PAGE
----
[The] poster I like the most … the Maya woman using the computer and that image seems commonplace now but that image was very powerful because the assumption was that if you’re indigenous the only thing you are good for is working in the fields, doing hard labor. There is a tremendous history of racism against the indigenous people, so Maya people having rights equates to all the benefits of society, such as education, rights to land, etc. I would say the problem continues to be that the government ended up saying yes to cultural rights, giving them their religion, identity, bilingual education, but where they drew the line was on resources, the economic basis for well-being.
So, if you fast forward, what you have is a society that has a greater level of respect for the Maya but that deep structural inequality has not gone away. That is something we find in this country too. We all celebrate Black History Month, Martin Luther King Jr. Day, but are there actual policies that address historic inequalities? In this case between black and white, and the same question should be asked about Latinos and other folks that have historically been at the margins. Have we actually created policies that are broadly inclusive?
So, it’s not only a Latin American problem but what I found there was on the one hand very powerful and exciting movements of change and that’s why when I was your age, I started doing that kind of work and there have been significant successes. One of the biggest areas of successes is around land rights, where land rights have been achieved, which produces a basis for being able to create alternative economies that can be beneficial.
Unfortunately, in a lot of cases the whole movement for rights has been like a half-full glass, and the other half of the glass hasn’t been filled yet. Going forward, the whole division of social sciences can be engaged with those kinds of issues in productive ways.
Q: To the average person out there, why should they care about the work that you do? Why should they care about social change?
A: When you study the social sciences, you get basic skills of critical analysis, of writing, of sizing up a situation and understanding how the social dynamics work. And those skills are incredibly useful in whatever you end up doing. So, it’s not like studying engineering where you have a career waiting for you perhaps, but it gives you great agility and critical abilities to apply wherever you want to work. It allows students to follow their own dreams and apply the skills according to their own passions. There is more of an individual, self-motivation element to it.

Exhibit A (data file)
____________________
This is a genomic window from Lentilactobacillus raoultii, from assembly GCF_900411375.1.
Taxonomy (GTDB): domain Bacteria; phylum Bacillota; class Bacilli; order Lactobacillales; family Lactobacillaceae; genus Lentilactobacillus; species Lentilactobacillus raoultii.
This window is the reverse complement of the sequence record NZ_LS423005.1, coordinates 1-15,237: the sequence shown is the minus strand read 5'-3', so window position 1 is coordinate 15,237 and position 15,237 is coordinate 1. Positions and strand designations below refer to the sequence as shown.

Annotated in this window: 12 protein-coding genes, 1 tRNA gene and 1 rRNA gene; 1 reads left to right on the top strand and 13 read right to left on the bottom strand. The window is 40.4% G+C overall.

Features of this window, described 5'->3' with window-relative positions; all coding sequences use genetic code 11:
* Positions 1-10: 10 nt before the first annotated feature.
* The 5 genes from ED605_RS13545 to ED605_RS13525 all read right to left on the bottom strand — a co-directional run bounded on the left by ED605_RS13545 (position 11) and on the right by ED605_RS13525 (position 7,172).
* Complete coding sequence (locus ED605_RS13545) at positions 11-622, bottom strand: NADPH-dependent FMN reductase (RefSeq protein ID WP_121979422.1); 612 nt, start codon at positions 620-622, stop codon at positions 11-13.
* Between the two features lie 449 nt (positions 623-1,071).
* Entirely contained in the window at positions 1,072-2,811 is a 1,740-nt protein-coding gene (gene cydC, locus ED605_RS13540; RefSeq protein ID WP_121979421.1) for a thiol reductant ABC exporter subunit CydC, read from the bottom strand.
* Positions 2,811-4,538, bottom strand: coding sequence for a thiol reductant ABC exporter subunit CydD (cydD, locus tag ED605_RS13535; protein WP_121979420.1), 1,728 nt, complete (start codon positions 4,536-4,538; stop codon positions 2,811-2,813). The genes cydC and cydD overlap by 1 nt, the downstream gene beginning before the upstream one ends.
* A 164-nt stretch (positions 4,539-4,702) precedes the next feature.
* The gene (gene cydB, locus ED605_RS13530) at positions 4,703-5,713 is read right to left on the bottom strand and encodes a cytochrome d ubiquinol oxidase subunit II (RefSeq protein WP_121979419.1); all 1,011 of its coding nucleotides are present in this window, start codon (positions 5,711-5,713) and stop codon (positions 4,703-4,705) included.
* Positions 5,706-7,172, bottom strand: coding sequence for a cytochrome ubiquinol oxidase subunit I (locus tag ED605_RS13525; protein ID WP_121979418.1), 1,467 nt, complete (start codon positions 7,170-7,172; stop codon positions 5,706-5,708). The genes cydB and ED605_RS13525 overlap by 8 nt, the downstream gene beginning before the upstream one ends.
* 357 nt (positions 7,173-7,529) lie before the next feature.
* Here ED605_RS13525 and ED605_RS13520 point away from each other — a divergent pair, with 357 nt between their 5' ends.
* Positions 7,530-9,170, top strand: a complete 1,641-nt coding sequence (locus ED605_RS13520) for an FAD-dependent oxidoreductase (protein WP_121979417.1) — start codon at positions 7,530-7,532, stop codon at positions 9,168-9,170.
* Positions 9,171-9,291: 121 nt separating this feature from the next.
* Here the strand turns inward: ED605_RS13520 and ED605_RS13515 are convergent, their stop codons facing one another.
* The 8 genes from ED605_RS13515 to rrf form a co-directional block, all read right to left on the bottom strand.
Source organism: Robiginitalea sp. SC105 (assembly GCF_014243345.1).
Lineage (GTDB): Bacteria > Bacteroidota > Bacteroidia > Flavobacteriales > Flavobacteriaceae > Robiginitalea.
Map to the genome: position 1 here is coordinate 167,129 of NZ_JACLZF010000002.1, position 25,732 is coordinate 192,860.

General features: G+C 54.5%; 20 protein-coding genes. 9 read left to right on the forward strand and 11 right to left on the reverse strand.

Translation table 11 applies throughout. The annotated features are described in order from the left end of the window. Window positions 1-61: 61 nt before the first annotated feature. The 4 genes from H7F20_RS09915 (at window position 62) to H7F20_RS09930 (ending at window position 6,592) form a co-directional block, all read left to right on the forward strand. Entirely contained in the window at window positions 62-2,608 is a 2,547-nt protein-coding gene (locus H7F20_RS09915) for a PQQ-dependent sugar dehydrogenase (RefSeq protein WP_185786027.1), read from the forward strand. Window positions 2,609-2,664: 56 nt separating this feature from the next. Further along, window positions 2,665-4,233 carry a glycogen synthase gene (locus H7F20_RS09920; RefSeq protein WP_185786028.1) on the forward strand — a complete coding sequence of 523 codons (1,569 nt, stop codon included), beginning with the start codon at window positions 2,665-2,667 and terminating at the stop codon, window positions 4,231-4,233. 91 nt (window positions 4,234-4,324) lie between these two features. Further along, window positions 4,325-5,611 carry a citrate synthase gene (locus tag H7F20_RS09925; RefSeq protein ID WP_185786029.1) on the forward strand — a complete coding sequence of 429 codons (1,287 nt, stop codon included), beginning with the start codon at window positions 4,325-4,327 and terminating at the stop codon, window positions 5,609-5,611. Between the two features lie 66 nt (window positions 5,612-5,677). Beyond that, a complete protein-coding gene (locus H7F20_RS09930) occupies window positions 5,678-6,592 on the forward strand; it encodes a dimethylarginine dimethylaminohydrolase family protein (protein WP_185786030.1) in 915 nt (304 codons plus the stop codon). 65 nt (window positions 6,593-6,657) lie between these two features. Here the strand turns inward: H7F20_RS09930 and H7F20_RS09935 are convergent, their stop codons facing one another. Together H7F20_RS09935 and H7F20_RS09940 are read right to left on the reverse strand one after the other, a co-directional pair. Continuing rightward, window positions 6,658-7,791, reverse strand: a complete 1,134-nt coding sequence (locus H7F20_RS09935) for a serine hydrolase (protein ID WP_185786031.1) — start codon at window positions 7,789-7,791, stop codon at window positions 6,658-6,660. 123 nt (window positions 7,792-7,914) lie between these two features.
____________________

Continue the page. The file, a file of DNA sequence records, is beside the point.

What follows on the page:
And the other response is that it’s important to examine these major social problems, such as why is our democracy not working better? At this stage in history, as such a wealthy country, why is there still poverty? Why is there so much inequality? What are the roots of the social problems that are really afflicting us? Why is this country so polarized now? Why is it that there is resurgent racism? These are problems that affect us all, no one escapes the collective effects of a society that needs such urgent attention, so my hope is that people should care because it affects your quality of life.
It is hard to think in terms of macro-level, big picture, societal processes that are way beyond a scale we can fathom. So, what I like to think about is a way to transform all those issues into a local setting and then ask what kind of social relations make you feel good and realized? What kind of communication? What kind of relations of power and inequity? At a very local setting: in your dorm, in your community, in your classroom, and then answer the question in that setting, and try to image it on a bigger scale. So, it’s not just about something out there, but it’s about how you lead your life.
Q: What do you like to do in your free time?
A: I have two passions. One is I love to use my body, doing things that are vigorous exercise. I love biking. One of things I love most about my job is I can ride my bike to work a lot of the days. And the other passion of mine, particularly influenced by my two daughters, is finding new ways to live sustainably, such as growing food, water conservation, and living a new approach that involves the satisfaction of lightening our footprint.